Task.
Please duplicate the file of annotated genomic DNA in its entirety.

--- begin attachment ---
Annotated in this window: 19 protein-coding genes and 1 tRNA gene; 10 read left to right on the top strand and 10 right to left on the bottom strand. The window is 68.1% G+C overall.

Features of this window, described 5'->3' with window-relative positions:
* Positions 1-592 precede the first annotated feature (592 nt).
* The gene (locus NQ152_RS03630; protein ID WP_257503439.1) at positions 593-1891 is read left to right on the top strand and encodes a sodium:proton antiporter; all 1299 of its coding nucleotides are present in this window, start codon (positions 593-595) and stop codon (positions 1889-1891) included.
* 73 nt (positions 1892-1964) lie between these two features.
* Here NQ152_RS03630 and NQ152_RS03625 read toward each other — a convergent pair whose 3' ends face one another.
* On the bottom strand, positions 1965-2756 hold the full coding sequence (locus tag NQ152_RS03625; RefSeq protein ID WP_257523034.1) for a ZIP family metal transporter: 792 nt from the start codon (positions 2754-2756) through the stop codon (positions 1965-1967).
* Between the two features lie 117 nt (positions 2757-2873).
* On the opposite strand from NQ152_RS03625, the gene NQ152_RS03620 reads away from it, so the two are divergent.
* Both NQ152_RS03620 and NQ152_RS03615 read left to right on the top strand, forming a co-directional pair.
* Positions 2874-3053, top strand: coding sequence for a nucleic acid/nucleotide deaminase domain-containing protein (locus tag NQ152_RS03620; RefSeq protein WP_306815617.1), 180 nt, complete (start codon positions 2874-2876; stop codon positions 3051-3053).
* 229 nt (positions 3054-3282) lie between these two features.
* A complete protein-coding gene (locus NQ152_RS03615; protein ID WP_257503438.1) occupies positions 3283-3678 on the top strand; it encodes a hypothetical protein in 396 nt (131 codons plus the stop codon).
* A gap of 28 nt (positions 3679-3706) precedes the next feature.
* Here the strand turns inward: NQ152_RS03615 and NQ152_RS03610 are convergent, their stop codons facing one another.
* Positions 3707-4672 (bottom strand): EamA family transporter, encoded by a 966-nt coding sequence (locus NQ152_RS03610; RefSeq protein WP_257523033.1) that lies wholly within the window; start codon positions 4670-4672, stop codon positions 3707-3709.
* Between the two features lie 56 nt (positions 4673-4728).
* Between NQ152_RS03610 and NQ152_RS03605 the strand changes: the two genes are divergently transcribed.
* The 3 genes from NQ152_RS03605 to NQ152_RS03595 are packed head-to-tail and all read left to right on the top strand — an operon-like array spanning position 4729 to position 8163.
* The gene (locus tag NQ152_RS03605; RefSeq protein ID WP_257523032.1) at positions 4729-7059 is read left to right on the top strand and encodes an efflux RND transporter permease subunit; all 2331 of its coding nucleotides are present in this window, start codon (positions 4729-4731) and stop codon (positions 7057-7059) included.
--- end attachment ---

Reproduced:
Annotated in this window: 19 protein-coding genes and 1 tRNA gene; 10 read left to right on the top strand and 10 right to left on the bottom strand. The window is 68.1% G+C overall.

Features of this window, described 5'->3' with window-relative positions:
* Positions 1-592 precede the first annotated feature (592 nt).
* The gene (locus NQ152_RS03630; protein ID WP_257503439.1) at positions 593-1891 is read left to right on the top strand and encodes a sodium:proton antiporter; all 1299 of its coding nucleotides are present in this window, start codon (positions 593-595) and stop codon (positions 1889-1891) included.
* 73 nt (positions 1892-1964) lie between these two features.
* Here NQ152_RS03630 and NQ152_RS03625 read toward each other — a convergent pair whose 3' ends face one another.
* On the bottom strand, positions 1965-2756 hold the full coding sequence (locus tag NQ152_RS03625; RefSeq protein ID WP_257523034.1) for a ZIP family metal transporter: 792 nt from the start codon (positions 2754-2756) through the stop codon (positions 1965-1967).
* Between the two features lie 117 nt (positions 2757-2873).
* On the opposite strand from NQ152_RS03625, the gene NQ152_RS03620 reads away from it, so the two are divergent.
* Both NQ152_RS03620 and NQ152_RS03615 read left to right on the top strand, forming a co-directional pair.
* Positions 2874-3053, top strand: coding sequence for a nucleic acid/nucleotide deaminase domain-containing protein (locus tag NQ152_RS03620; RefSeq protein WP_306815617.1), 180 nt, complete (start codon positions 2874-2876; stop codon positions 3051-3053).
* 229 nt (positions 3054-3282) lie between these two features.
* A complete protein-coding gene (locus NQ152_RS03615; protein ID WP_257503438.1) occupies positions 3283-3678 on the top strand; it encodes a hypothetical protein in 396 nt (131 codons plus the stop codon).
* A gap of 28 nt (positions 3679-3706) precedes the next feature.
* Here the strand turns inward: NQ152_RS03615 and NQ152_RS03610 are convergent, their stop codons facing one another.
* Positions 3707-4672 (bottom strand): EamA family transporter, encoded by a 966-nt coding sequence (locus NQ152_RS03610; RefSeq protein WP_257523033.1) that lies wholly within the window; start codon positions 4670-4672, stop codon positions 3707-3709.
* Between the two features lie 56 nt (positions 4673-4728).
* Between NQ152_RS03610 and NQ152_RS03605 the strand changes: the two genes are divergently transcribed.
* The 3 genes from NQ152_RS03605 to NQ152_RS03595 are packed head-to-tail and all read left to right on the top strand — an operon-like array spanning position 4729 to position 8163.
* The gene (locus tag NQ152_RS03605; RefSeq protein ID WP_257523032.1) at positions 4729-7059 is read left to right on the top strand and encodes an efflux RND transporter permease subunit; all 2331 of its coding nucleotides are present in this window, start codon (positions 4729-4731) and stop codon (positions 7057-7059) included.